The Lucky Winner

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Chapter 10

“Any scoops on the winner yet?” Zoe inquired after a giant gulp of spiked punch.

A month had passed since Mom’s big winning, and Zoe was still talking about it. Not to mention, so was the whole town.

After numerous consultations with financial advisers—and fifty-mile excursions to go to other ones in different towns—my parents had chosen to receive a lump sum and deposit it in a family trust. As Kyle had pointed out, they’d decided they didn’t want to risk having us encounter any problems if something happened to either of them. Mom had appointed herself and Dad as trustees, and Kyle and I were the beneficiaries. And with that, Mom’s seventy-one million dollars were safely secured in the bank.

Kyle and I had received five thousand dollars each to deposit into our own bank accounts. We had to first promise not to spend it irrationally or so obviously it could arouse anyone’s suspicions.

We’d been doing so well. We dutifully kept our silence as instructed. Things remained unchanged—just as quiet and boring as before. Except for one thing: I finally got the doors to my room! I chose a pair of French doors with frosted glass. I got blinds, too, for extra privacy protection. Since Dad was away for work, I’d hired a handyman to install them, and the entire project cost me six hundred and twenty dollars, but hey, I still had over four thousand dollars in my bank account! How awesome was that?

Sophia’s sixteen-year-old cat, Furball came over and rubbed against my leg which stretched out of the giant bean bag I was sinking into.

Suddenly, Zoe opened her mouth into the shape of an O. “Oh. My. God.”

Sophia and I looked at Zoe, not expecting much. Zoe often exaggerated things so the words that came after saying Oh. My. God. (with a pause after each word) were usually nothing particularly wowing.

“Maybe the winner is your secret admirer!” she exclaimed.

Sophia’s eyes grew wider as she realized that this time, Zoe’s Oh. My. God. was actually shocking. “Zoe, oh, my goodness! You might be right. Why didn’t we think of that?”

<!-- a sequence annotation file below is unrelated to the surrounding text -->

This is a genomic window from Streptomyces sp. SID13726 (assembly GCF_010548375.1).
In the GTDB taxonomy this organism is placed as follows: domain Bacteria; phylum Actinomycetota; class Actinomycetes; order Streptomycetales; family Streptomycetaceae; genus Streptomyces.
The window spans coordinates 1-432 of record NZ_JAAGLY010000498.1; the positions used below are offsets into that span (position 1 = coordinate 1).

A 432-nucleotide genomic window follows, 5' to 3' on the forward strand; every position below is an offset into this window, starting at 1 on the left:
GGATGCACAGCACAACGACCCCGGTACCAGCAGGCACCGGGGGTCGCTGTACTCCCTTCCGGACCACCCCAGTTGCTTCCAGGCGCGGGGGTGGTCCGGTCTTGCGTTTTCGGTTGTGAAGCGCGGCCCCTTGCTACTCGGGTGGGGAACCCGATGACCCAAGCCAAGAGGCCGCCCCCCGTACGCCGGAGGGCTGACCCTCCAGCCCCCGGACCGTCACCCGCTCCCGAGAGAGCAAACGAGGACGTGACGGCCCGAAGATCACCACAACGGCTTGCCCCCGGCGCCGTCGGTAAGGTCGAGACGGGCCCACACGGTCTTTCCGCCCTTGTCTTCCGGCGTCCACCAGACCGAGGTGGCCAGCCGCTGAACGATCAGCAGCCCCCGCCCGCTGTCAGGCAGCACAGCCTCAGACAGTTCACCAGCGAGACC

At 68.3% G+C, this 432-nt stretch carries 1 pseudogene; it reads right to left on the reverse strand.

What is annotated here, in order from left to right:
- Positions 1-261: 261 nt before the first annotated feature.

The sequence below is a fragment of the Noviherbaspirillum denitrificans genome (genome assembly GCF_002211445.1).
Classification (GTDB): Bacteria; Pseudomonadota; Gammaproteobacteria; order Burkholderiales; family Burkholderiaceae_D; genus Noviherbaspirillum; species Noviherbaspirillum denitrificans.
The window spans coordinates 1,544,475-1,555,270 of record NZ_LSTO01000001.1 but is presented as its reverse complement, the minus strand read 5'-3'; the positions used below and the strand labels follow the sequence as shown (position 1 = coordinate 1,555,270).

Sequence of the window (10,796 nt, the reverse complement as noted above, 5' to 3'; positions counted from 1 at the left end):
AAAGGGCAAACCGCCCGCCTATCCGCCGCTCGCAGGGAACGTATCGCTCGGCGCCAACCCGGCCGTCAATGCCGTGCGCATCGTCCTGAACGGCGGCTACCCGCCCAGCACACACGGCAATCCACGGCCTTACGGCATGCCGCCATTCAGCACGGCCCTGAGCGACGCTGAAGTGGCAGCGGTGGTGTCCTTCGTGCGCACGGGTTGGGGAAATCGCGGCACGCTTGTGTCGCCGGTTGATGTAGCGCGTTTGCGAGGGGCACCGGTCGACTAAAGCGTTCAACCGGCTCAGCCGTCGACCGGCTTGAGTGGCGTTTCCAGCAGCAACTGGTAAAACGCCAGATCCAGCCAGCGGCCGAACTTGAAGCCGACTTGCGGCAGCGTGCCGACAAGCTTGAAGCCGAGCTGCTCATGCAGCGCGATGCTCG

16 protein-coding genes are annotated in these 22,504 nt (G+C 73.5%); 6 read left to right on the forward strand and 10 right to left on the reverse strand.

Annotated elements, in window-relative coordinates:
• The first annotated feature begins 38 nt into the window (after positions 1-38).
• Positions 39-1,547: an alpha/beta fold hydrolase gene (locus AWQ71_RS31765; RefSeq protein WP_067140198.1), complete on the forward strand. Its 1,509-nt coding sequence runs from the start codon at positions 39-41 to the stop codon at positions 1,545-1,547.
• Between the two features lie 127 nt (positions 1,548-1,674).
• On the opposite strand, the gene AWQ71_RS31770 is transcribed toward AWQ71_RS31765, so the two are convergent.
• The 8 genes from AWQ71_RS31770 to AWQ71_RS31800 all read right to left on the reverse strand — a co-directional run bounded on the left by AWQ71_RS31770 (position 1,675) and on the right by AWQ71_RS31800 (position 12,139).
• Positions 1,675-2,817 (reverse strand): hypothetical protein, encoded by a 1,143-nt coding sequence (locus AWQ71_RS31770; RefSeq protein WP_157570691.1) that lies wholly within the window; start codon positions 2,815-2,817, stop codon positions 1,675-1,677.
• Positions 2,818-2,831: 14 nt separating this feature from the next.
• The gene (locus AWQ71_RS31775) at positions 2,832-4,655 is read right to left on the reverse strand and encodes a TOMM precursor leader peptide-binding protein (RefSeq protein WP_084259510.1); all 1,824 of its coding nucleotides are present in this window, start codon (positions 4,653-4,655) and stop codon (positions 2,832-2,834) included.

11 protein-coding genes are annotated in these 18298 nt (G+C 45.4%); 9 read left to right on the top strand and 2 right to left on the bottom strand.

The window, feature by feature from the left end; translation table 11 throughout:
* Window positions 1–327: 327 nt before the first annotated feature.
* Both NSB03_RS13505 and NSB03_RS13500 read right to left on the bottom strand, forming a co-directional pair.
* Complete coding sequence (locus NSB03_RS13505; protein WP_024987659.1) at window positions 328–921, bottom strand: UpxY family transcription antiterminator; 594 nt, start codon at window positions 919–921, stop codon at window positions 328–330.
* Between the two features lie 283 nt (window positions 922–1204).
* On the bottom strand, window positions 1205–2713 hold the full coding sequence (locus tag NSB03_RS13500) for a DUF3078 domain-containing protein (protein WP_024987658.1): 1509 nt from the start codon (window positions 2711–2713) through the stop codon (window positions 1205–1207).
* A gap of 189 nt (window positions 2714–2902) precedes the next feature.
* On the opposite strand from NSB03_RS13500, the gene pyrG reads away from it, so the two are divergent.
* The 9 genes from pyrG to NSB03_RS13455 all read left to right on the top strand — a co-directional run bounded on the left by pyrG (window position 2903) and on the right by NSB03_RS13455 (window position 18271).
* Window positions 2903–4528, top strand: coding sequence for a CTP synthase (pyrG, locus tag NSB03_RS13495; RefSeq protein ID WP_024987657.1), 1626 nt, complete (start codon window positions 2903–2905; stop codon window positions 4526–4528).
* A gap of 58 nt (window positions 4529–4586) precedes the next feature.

Sophia had recently received a five-thousand-dollar money order from an anonymous source. It arrived with a note that said: For your cat’s surgery.

My heart raced. That must have been from Kyle. Was it really from him? Would he go that far? Would he so generously give someone five thousand dollars—all the money we received from Mom’s winnings—without taking any credit for it? When Sophia first told us about receiving the lavishly anonymous gift, of course I suspected Kyle at once. But I tried very hard to push that thought out of my mind. If he could hand over five thousand dollars to her without ever revealing his true identity, my next question was: how far would he go for his love? Would he sacrifice his whole life for her? It gave me the creeps. Big time.

“I don’t think so at all.” My voice came out a bit louder than I intended.

“Why? Don’t you think it makes perfect sense? It arrived after the winning ticket was announced, and whoever sent it had to have a lot of money if he could so easily give out five thousand dollars, just like that.” Zoe snapped her fingers.

Zoe had a point. I just didn’t want her to have one.

“Somehow, I just feel it’s not from him,” then I corrected my comment in a rush. “I mean, whoever won the lottery.”

Zoe furrowed her brow as if she were watching an alien take over my body.

It didn’t really matter if they believed the winner was her secret admirer. As long as Kyle didn’t identify himself, our secret was safe—that was, if Kyle had really given her the money order. Whatever the case, I felt awfully uncomfortable about the whole conversation. I was jittery, like I ODed on too much caffeine.

Scooping a ladle full of punch from the big glass bowl, I poured it into my glass and downed it. It didn’t help much. Unfortunately.

“Ella has good instincts,” said Sophia as she lifted Furball and placed her on her lap. “It might not have been from the winner. It really doesn’t matter who sent it.” She petted Furball affectionately, and Furball responded with a loud purr.

I exhaled a long sigh of relief.

Zoe’s mouth formed the O shape again. And so did her eyes. “It doesn’t matter who? Sweetie, have you gone completely, crazy insane? Do you not realize this? If you became his girlfriend, you’d be a millionaire, too!”

Again Zoe had a point. For Sophia. Except being a millionaire’s girlfriend didn’t necessarily mean you were automatically a millionaire. Not unless you married him. But we were only sixteen.

Now Sophia’s mouth became an O. “Oh, my gosh!” Sophia exclaimed. “You’re so insanely right!”

The two girls shared a look of awe before screaming at the top of their lungs.

“He could be eighty years old!” I shouted so they could hear me despite their shrieks.

The cacophony instantly stopped, and Sophia turned to me with a dreadful look on her face. “Gosh, that’s true.”

“So?” said Zoe. “Girls, here’s the ugly truth. Nobody’s perfect.”

“Zoe, eighty years old? Come on! That’s like, my great grandpa’s age!” Sophia protested.

“Don’t worry. You’re not having sex with him. He can’t.” Zoe’s eyes looked up in a state of wonder. “Oh, my God… could we go on a cruise around the world?”

“Nope,” I cut in as I looked at Sophia. “You’d have to have sex with the grandpa, sweetie. All kinds of meds are available for it now. You know that.” I needed to smash their fantasy into the tiniest pieces possible.

“Ewww!” Sophia scrunched up her nose.

“Just close your eyes—it’s the same as screwing the hottest guy in town. I swear.”

Zoe was just impossible.

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